I have a list populated with massive amount of data and over hundred columns. I will have to convert the entire list to DataTable and use SQLBulkCopy to batch insert all data into the database.

Everything is okay except that some of the fields could be empty. And for some reason, some of the empty fields causes some formatting exception after converted to DataTable and during SQLBulkCopy insertion. After some R&D, I found that converting the empty fields to NULL solve the issue for batch insertion using SQLBulkCopy.

Is there any way I can use LINQ to find empty fields in the list and convert them to NULL or DBNULL before I convert the list to DataTable?

Even though I'm going to convert the list to DataTable but I don't want to loop each row and each cell to check if the cell is empty and convert to null because it can affect the performance a lot when the data is too much.

  • @MrinalKamboj: That's about converting an empty sequence to a single-item sequence where the item is a default value for the element type. Not the same thing at all. – Jon Skeet Mar 27 '17 at 7:22
  • Post the table schema, a sample of your data and the full exception. Is it a constraint violation? Invalid cast? Something else? You don't have to convert empty strings to NULL, if the underlying table is an nvarchar or varchar table. Storing null is a hack - instead of solving the problem you don't store anything at all. Applications or queries that expected the field to contain an empty string will crash or produce wrong results – Panagiotis Kanavos Mar 27 '17 at 7:26
  • Are you trying to store strings into numeric fields perhaps? – Panagiotis Kanavos Mar 27 '17 at 7:26
  • @JonSkeet, thanks for pointing out my mistake, incorrect API, meant for Join operations – Mrinal Kamboj Mar 27 '17 at 7:27
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    Where does the empty string come from? Is it a missing value from a CSV perhaps? In this case, you could modify the csv reading code to return NULLs for missing numeric values, or even convert the values to nullable numbers directly – Panagiotis Kanavos Mar 27 '17 at 7:30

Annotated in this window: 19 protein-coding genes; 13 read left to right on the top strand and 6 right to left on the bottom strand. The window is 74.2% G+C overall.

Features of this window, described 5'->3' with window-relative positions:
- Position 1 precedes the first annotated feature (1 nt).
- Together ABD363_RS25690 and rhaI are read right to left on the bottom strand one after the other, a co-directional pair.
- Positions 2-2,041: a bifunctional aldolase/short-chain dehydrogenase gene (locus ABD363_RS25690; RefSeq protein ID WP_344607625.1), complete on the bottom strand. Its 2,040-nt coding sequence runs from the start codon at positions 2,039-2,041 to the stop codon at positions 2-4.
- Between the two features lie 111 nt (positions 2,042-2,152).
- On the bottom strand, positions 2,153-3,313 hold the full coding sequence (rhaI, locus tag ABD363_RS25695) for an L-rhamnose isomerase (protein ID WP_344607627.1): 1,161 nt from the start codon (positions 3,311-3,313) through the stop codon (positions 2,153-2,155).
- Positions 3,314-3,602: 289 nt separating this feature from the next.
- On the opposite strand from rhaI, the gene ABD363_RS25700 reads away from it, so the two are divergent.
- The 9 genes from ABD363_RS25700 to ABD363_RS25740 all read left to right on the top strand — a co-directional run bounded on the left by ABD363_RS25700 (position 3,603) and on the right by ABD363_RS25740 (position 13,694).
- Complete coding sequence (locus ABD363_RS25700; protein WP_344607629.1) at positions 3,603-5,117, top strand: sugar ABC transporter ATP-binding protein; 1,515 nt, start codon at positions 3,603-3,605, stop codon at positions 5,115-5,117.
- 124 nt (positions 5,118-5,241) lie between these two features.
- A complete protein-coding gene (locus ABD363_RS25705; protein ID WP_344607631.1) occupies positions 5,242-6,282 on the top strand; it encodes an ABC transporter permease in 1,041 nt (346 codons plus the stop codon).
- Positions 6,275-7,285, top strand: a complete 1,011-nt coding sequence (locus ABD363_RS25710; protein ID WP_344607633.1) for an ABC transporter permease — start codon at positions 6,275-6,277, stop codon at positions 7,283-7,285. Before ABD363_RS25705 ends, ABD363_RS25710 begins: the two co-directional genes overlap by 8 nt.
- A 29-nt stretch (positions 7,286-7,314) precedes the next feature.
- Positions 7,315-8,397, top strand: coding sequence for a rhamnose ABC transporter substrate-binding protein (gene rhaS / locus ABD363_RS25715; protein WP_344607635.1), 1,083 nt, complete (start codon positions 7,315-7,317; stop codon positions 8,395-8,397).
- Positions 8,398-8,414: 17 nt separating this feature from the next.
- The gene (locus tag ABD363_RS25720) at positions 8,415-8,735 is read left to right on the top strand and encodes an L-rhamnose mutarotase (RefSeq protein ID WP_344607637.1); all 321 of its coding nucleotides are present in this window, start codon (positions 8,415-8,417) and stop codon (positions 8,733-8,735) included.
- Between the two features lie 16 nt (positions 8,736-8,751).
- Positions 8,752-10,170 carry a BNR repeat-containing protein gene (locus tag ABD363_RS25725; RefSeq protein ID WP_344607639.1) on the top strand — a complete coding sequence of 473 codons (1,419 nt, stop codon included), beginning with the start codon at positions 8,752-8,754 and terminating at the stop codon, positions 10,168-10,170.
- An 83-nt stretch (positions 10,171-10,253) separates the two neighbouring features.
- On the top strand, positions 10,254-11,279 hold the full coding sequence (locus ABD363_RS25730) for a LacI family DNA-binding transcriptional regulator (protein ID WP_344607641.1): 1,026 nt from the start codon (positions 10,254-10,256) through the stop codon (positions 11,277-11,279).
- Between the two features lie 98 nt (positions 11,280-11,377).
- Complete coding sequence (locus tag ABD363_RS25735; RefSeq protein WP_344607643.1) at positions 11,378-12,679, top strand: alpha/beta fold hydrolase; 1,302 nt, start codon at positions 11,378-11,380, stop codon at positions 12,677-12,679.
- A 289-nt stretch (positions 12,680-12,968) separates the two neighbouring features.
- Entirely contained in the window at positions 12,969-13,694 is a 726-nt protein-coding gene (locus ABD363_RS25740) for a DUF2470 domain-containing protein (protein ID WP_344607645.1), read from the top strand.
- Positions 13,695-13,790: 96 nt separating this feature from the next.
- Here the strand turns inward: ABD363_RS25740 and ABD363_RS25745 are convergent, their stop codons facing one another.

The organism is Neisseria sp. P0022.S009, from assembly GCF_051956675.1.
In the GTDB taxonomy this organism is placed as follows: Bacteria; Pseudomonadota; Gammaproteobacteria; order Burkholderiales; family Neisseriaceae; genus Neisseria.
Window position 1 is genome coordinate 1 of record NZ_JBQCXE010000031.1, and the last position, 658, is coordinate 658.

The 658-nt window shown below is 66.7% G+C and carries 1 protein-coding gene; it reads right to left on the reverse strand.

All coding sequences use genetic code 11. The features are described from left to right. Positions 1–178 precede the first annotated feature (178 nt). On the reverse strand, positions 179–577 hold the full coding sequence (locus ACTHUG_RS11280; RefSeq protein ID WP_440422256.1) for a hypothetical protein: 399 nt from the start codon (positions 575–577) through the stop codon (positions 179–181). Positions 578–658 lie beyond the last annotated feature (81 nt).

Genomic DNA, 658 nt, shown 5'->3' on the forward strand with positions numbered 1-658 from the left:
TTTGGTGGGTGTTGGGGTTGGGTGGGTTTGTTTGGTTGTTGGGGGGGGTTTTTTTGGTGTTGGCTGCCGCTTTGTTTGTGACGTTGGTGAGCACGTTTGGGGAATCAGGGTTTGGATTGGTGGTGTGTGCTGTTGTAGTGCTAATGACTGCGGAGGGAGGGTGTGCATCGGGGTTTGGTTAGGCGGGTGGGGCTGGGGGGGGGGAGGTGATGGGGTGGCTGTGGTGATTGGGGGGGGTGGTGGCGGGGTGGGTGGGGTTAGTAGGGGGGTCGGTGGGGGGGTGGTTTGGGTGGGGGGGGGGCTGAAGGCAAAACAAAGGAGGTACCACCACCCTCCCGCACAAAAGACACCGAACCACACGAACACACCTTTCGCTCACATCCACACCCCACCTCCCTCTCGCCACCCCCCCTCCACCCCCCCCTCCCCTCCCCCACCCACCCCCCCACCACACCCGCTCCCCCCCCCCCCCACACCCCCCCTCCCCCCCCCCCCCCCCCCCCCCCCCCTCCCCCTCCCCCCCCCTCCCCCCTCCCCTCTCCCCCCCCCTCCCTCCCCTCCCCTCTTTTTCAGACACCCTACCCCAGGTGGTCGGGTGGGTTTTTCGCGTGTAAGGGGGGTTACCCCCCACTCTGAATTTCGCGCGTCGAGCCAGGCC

I can answer only to the very first part where you can replace all the empty string fields with the Null value using a conditional statment

public class Person
    public string Sex { get; set; }
    public string Name { get; set; }
private static void LinQ3()
    var namesList = new List<Person>();
    namesList.Add(new Person() { Sex = "M", Name = "Jonh" });
    namesList.Add(new Person() { Sex = "F", Name = string.Empty });
    namesList.Add(new Person() { Sex = "M", Name = string.Empty });

    var nullV = namesList.Select(x => new {
        nullableName= string.IsNullOrWhiteSpace(x.Name)?null: x.Name

This will return a list(nullV) where the field "Name" will contain null values for every empty value on the field name. Also, you have to declare every field that you want to convert the empty strings using the same conditional statement


You're already looping over each column/row combination in order to convert to a DataTable, you can add a new parameter to that function, Func<object, object> that you execute on each cell and in that function you check if the value is empty, so replace it with NULL

public DataTable ConvertToDataTable<T>(List<T> list, Func<object, object> transform)
   // logic
   object value = getUsingReflaction(); // ignore for now

   if(transform != null)
      value = transform(object);
   // continue


ConvertToDataTable(myList, o => 
                if (o is string && (string)o == String.Empty)
                    return DBNull.Value;
                else return o;
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    Why replace anything at all? SqlBulkCopy can store empty strings into text fields. Unless it's a missing value that should be stored in a numeric field. – Panagiotis Kanavos Mar 27 '17 at 7:28
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    @PanagiotisKanavos Well that's what the OP wants to do. – Zein Makki Mar 27 '17 at 7:29
  • The old adage holds - the OP may be asking how to jump off a cliff. Storing a NULL instead of an empty string, when an empty string is expected can cause trouble. On the other hand, it the souce data is an optional numeric field from a CSV, why not convert to eg int? instead of strings and nulls? Your snippet can produce an actual solution instead of covering up the problem – Panagiotis Kanavos Mar 27 '17 at 7:32
  • @PanagiotisKanavos He is not jumping off a cliff. There are always many ways to do one thing, I never said that the approach he wants to go with is the best one, but it might be the most efficient one as he's already looping in that method. – Zein Makki Mar 27 '17 at 7:40

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